Badminton Australia endorses the notion of sport of all. Those participating in the broader badminton community come from diverse backgrounds and this is one of the strengths of our sport. This also includes the participation of people from diverse athletic abilities, including people with a specific needs or disability.

Badminton Australia encourages participation and active involvement of people with a disability, and for all Clubs/Associations to foster para-badminton activities and development. Badminton is enjoyed internationally by millions of people of all ages and abilities, and develops both fundamental physical skills and life skills. Para-Badminton caters to all, as it is a sport for social participation and for those who desire to represent Australia at a competitive level. People with physical (Appendix 1) or intellectual (Appendix 2) disabilities can play badminton in singles, doubles or mixed doubles. It is a sport that explores speed changes, reaction time demands, muscular strength and endurance challenges, and is heart-pumping fun.

Badminton Australia has appointed Ian Bridge to the National Para-Badminton Coach position. This is a part-time volunteer position whereby all expenses associated with official duties are covered by Badminton Australia. For all enquiries regarding para-badminton in Australia, please email


Badminton has been part of the Special Olympics World Summer Games since 1995 and will be included in the Tokyo 2020 Paralympic Summer Games sports programme, which puts the sport in an exciting time to educate and unite communities, and improve quality of lives through sport.

What is Paralympic Sport?

In para-badminton, athletes are classified into “Sport Classes” to ensure fairness in competition. In para-badminton there are six Sport Classes. Every athlete is classified into one of the six Sport Classes before they can compete at an international level. This ensures that athletes compete in groups which take into account how their physical impairment affects their performance as a badminton player.

Para-Badminton Classification

In para-badminton, the classification process involves a medical examination and some badminton activities to show the classifiers what badminton movements and shots are easy or more difficult for the athlete. The Minimal Impairment Criteria for each of the Sport Classes is described in the BWF Classification Regulations. There are also opportunities to get involved in badminton’s classification program.


  • Wheelchair Sport Class (WH1): Players with impairments in both lower limbs and trunk function (eg. spinal injury, scoliosis, multiple sclerosis)
  • Wheelchair Sport Class (WH2): Players with impairments in one or both lower limbs and minimal or no impairments of the trunk (eg. spina bifida, above knee amputation)
  • Standing Sport Class (SL3): Players with impairments in one or both lower limbs and poor walking/running balance (eg. above knee amputation, double below knee amputation, cerebral palsy)
  • Standing Sport Class (SL4): Players with lesser impairments compared to SL3 (eg. below knee amputation, cerebral palsy, hip dysplasia, leg length differences)
  • Standing Sport Class (SU5): Players with impairments of the upper limbs (eg. upper limb amputation, upper limb deficiency)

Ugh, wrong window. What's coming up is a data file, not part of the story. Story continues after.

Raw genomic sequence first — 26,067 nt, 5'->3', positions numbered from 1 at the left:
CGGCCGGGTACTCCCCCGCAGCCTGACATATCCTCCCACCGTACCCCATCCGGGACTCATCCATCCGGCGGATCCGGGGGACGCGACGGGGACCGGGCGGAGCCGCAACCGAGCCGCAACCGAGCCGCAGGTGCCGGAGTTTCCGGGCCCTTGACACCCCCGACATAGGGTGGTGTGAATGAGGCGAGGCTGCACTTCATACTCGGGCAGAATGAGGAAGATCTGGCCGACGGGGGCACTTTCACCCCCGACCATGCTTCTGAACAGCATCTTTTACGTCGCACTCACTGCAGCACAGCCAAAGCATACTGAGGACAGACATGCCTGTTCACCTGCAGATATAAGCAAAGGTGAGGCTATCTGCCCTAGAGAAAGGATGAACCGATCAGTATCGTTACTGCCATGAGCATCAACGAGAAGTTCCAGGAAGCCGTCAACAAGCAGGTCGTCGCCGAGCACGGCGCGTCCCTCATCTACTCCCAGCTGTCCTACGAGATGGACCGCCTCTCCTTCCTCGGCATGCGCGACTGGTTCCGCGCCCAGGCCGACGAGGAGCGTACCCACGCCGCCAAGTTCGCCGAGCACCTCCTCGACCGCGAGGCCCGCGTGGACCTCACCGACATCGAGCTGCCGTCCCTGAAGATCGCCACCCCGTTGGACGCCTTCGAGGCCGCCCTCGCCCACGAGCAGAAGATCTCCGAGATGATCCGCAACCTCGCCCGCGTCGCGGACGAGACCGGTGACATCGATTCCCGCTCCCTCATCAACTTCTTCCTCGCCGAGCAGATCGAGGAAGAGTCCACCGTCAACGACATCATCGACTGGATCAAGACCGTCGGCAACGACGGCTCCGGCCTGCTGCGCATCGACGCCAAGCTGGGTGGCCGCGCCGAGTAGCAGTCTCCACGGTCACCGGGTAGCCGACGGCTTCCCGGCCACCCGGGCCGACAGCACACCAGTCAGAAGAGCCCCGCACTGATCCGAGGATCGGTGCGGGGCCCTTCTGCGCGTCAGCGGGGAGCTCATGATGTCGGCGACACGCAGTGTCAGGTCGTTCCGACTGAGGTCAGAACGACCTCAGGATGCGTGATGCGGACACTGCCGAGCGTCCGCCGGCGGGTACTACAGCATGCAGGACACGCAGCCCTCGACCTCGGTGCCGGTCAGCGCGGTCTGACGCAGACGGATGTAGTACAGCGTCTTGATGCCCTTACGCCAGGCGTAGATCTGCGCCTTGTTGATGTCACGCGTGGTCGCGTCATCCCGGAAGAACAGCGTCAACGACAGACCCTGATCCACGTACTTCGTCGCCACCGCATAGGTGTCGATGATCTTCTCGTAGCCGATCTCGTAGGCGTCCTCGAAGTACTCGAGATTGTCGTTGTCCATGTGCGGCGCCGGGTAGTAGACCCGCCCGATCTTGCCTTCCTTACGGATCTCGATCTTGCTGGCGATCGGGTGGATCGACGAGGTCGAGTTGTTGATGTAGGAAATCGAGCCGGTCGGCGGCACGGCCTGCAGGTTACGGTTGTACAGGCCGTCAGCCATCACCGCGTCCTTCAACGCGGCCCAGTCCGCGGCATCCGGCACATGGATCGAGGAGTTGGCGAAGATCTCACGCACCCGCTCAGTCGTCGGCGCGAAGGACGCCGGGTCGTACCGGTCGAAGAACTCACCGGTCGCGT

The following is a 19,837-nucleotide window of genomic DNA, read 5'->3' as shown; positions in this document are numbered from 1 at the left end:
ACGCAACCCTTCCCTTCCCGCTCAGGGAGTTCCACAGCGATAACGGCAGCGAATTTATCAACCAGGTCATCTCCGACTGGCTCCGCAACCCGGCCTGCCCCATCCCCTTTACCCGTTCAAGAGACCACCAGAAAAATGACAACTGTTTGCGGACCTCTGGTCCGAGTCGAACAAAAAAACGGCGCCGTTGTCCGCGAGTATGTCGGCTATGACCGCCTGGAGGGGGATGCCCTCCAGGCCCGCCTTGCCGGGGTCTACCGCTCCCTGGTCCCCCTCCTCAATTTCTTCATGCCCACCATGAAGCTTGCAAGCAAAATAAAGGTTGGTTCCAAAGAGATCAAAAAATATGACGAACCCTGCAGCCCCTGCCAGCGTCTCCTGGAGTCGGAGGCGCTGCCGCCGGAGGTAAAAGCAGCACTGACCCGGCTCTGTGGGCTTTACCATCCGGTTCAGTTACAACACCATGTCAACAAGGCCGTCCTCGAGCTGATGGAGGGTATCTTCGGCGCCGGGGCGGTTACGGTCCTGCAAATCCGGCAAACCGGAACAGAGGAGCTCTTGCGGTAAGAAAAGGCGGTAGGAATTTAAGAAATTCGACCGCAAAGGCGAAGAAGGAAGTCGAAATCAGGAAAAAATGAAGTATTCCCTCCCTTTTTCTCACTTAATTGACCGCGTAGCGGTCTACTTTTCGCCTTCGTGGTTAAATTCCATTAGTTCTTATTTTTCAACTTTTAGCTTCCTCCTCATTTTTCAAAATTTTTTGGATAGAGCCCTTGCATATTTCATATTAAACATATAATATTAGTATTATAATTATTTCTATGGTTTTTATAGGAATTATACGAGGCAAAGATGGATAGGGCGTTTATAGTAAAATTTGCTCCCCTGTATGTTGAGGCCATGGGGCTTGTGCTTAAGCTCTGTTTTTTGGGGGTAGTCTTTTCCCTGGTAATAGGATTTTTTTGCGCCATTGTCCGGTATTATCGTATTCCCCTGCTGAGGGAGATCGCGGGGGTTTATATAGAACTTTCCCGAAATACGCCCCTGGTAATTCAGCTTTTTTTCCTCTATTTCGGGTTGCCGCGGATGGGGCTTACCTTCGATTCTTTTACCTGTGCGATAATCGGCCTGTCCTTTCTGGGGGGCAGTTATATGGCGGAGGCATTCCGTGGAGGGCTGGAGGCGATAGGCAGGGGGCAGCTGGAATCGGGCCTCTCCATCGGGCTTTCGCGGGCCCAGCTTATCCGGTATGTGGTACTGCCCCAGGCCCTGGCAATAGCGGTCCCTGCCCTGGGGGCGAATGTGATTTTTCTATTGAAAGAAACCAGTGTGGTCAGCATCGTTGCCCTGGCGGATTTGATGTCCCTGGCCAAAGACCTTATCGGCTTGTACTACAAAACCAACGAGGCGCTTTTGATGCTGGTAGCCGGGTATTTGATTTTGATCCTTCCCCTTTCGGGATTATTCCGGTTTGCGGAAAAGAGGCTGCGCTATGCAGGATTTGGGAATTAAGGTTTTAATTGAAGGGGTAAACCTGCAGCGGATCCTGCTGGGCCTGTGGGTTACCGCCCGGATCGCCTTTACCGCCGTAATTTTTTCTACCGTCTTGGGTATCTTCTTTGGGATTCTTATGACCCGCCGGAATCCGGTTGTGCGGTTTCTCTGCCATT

• Short Stature Class (SS6): Players with genetic short stature condition, often referred to as ‘dwarfism’


All para-badminton players access the sport through a Club or Association in their State/Territory, and develop their skills in a similar pathway to able-bodied players on the FTEM framework.

Badminton Australia offers Provisional Classification (for anyone participating in club, school, or regional level) and National Classification (for anyone competing at state or national level championships). Badminton World Federation offers International Classification for anyone competing at international level events. The following Masterlist contains all para-badminton participants with a classification.

Australian Para-Badminton Committee

The Australian Para-Badminton Committee is responsible for raising awareness within and outside the badminton community about the needs of people with a disability and for communicating to Clubs/Associations on ways to include people with a disability. The 2018 Australian Para-Badminton Committee members are:

Ian Bridge (Chair)
Grant Manzoney (WA)
Mel Gunson (SA)
Rod Rantall (VIC)
Rocca Salcedo (VIC)
Kay Coacdy (VIC)

Their objectives include:

Develop a network of people with a disability in badminton;

Encourage the active participation of people with a disability in our sport incorporating modified rules and classifications to ensure fairness and safety;

Seek funding for badminton programs for people with a disability so that good practice models can be developed and shared across our sport;

Liaise with State/Territory Associations and their Clubs/Associations to raise awareness of the needs of people with a disability and ways to include people with a disability.

Liaise with stakeholders (eg. Badminton World Federation, Disability Sport Australia, Australian Paralympic Committee) to encourage participation of badminton players at international events;

Review Badminton Australia policies and procedures to ensure they are relevant to the needs and aspirations of people with disability in our sport;

Develop an annual plan of activities, including outcomes and detailing the proposed budget required to meet these outcomes;

Meet regularly to plan and review progress towards planned outcomes;

Provide recommendations to Badminton Australia Staff/Board, and liaise with other Badminton Australia Committees to achieve shared outcomes.

To express an interest in joining this Committee, please contact

Keep up with their progress and follow/like the page on Facebook: Para-Badminton Australia